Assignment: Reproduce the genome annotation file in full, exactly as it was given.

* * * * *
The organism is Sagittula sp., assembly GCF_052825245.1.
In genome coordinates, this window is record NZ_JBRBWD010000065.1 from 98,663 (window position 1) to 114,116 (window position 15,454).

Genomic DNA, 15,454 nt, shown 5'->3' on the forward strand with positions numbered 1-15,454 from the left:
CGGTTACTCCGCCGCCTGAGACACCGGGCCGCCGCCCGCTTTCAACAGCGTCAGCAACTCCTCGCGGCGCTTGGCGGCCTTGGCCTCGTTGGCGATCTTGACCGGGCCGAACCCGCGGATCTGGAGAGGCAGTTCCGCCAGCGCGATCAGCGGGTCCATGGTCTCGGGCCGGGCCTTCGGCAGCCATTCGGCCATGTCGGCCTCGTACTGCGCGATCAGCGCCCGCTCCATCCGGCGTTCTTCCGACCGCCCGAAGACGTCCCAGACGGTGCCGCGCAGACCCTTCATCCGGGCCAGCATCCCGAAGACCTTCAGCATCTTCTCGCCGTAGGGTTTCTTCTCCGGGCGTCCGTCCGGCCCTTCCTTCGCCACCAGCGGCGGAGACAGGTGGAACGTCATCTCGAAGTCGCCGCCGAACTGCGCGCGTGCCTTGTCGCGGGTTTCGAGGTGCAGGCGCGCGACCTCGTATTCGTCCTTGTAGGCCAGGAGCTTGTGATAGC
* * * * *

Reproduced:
The organism is Sagittula sp., assembly GCF_052825245.1.
In genome coordinates, this window is record NZ_JBRBWD010000065.1 from 98,663 (window position 1) to 114,116 (window position 15,454).

Genomic DNA, 15,454 nt, shown 5'->3' on the forward strand with positions numbered 1-15,454 from the left:
CGGTTACTCCGCCGCCTGAGACACCGGGCCGCCGCCCGCTTTCAACAGCGTCAGCAACTCCTCGCGGCGCTTGGCGGCCTTGGCCTCGTTGGCGATCTTGACCGGGCCGAACCCGCGGATCTGGAGAGGCAGTTCCGCCAGCGCGATCAGCGGGTCCATGGTCTCGGGCCGGGCCTTCGGCAGCCATTCGGCCATGTCGGCCTCGTACTGCGCGATCAGCGCCCGCTCCATCCGGCGTTCTTCCGACCGCCCGAAGACGTCCCAGACGGTGCCGCGCAGACCCTTCATCCGGGCCAGCATCCCGAAGACCTTCAGCATCTTCTCGCCGTAGGGTTTCTTCTCCGGGCGTCCGTCCGGCCCTTCCTTCGCCACCAGCGGCGGAGACAGGTGGAACGTCATCTCGAAGTCGCCGCCGAACTGCGCGCGTGCCTTGTCGCGGGTTTCGAGGTGCAGGCGCGCGACCTCGTATTCGTCCTTGTAGGCCAGGAGCTTGTGATAGC